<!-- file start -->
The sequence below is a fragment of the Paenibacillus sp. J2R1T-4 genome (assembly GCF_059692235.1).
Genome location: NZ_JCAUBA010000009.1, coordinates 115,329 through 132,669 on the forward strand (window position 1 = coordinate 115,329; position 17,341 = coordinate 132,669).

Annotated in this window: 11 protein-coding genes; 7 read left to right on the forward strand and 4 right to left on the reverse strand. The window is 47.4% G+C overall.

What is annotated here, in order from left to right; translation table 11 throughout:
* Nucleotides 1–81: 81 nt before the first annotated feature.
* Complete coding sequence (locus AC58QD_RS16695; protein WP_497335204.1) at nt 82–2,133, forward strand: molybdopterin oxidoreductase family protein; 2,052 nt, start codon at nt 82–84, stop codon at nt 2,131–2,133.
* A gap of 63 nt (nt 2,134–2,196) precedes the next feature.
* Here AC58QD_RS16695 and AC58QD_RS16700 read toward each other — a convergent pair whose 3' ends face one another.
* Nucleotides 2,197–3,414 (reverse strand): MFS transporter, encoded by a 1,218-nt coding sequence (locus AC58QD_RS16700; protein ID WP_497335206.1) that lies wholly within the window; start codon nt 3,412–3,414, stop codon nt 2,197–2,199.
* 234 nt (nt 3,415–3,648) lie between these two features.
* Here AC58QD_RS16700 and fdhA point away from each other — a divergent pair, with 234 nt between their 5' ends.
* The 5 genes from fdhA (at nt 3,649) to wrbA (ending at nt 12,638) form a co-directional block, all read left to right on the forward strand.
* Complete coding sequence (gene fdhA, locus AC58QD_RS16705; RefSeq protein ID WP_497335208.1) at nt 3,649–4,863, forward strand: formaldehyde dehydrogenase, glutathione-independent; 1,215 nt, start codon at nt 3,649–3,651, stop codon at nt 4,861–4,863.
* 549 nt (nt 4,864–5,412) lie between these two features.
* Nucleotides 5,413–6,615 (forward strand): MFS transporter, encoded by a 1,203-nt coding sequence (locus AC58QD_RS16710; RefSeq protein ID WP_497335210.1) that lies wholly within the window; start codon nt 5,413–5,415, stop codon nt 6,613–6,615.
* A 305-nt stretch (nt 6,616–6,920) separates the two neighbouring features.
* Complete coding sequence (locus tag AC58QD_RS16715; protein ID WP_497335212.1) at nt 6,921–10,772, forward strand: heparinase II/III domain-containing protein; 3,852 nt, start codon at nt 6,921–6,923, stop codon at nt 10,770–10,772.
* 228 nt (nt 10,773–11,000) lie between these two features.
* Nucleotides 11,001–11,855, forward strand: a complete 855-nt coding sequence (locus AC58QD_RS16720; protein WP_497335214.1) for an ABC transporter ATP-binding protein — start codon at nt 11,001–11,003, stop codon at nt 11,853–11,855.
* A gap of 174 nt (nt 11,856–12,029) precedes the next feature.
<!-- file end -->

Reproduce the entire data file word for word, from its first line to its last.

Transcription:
The sequence below is a fragment of the Paenibacillus sp. J2R1T-4 genome (assembly GCF_059692235.1).
Genome location: NZ_JCAUBA010000009.1, coordinates 115,329 through 132,669 on the forward strand (window position 1 = coordinate 115,329; position 17,341 = coordinate 132,669).

Annotated in this window: 11 protein-coding genes; 7 read left to right on the forward strand and 4 right to left on the reverse strand. The window is 47.4% G+C overall.

What is annotated here, in order from left to right; translation table 11 throughout:
* Nucleotides 1–81: 81 nt before the first annotated feature.
* Complete coding sequence (locus AC58QD_RS16695; protein WP_497335204.1) at nt 82–2,133, forward strand: molybdopterin oxidoreductase family protein; 2,052 nt, start codon at nt 82–84, stop codon at nt 2,131–2,133.
* A gap of 63 nt (nt 2,134–2,196) precedes the next feature.
* Here AC58QD_RS16695 and AC58QD_RS16700 read toward each other — a convergent pair whose 3' ends face one another.
* Nucleotides 2,197–3,414 (reverse strand): MFS transporter, encoded by a 1,218-nt coding sequence (locus AC58QD_RS16700; protein ID WP_497335206.1) that lies wholly within the window; start codon nt 3,412–3,414, stop codon nt 2,197–2,199.
* 234 nt (nt 3,415–3,648) lie between these two features.
* Here AC58QD_RS16700 and fdhA point away from each other — a divergent pair, with 234 nt between their 5' ends.
* The 5 genes from fdhA (at nt 3,649) to wrbA (ending at nt 12,638) form a co-directional block, all read left to right on the forward strand.
* Complete coding sequence (gene fdhA, locus AC58QD_RS16705; RefSeq protein ID WP_497335208.1) at nt 3,649–4,863, forward strand: formaldehyde dehydrogenase, glutathione-independent; 1,215 nt, start codon at nt 3,649–3,651, stop codon at nt 4,861–4,863.
* 549 nt (nt 4,864–5,412) lie between these two features.
* Nucleotides 5,413–6,615 (forward strand): MFS transporter, encoded by a 1,203-nt coding sequence (locus AC58QD_RS16710; RefSeq protein ID WP_497335210.1) that lies wholly within the window; start codon nt 5,413–5,415, stop codon nt 6,613–6,615.
* A 305-nt stretch (nt 6,616–6,920) separates the two neighbouring features.
* Complete coding sequence (locus tag AC58QD_RS16715; protein ID WP_497335212.1) at nt 6,921–10,772, forward strand: heparinase II/III domain-containing protein; 3,852 nt, start codon at nt 6,921–6,923, stop codon at nt 10,770–10,772.
* 228 nt (nt 10,773–11,000) lie between these two features.
* Nucleotides 11,001–11,855, forward strand: a complete 855-nt coding sequence (locus AC58QD_RS16720; protein WP_497335214.1) for an ABC transporter ATP-binding protein — start codon at nt 11,001–11,003, stop codon at nt 11,853–11,855.
* A gap of 174 nt (nt 11,856–12,029) precedes the next feature.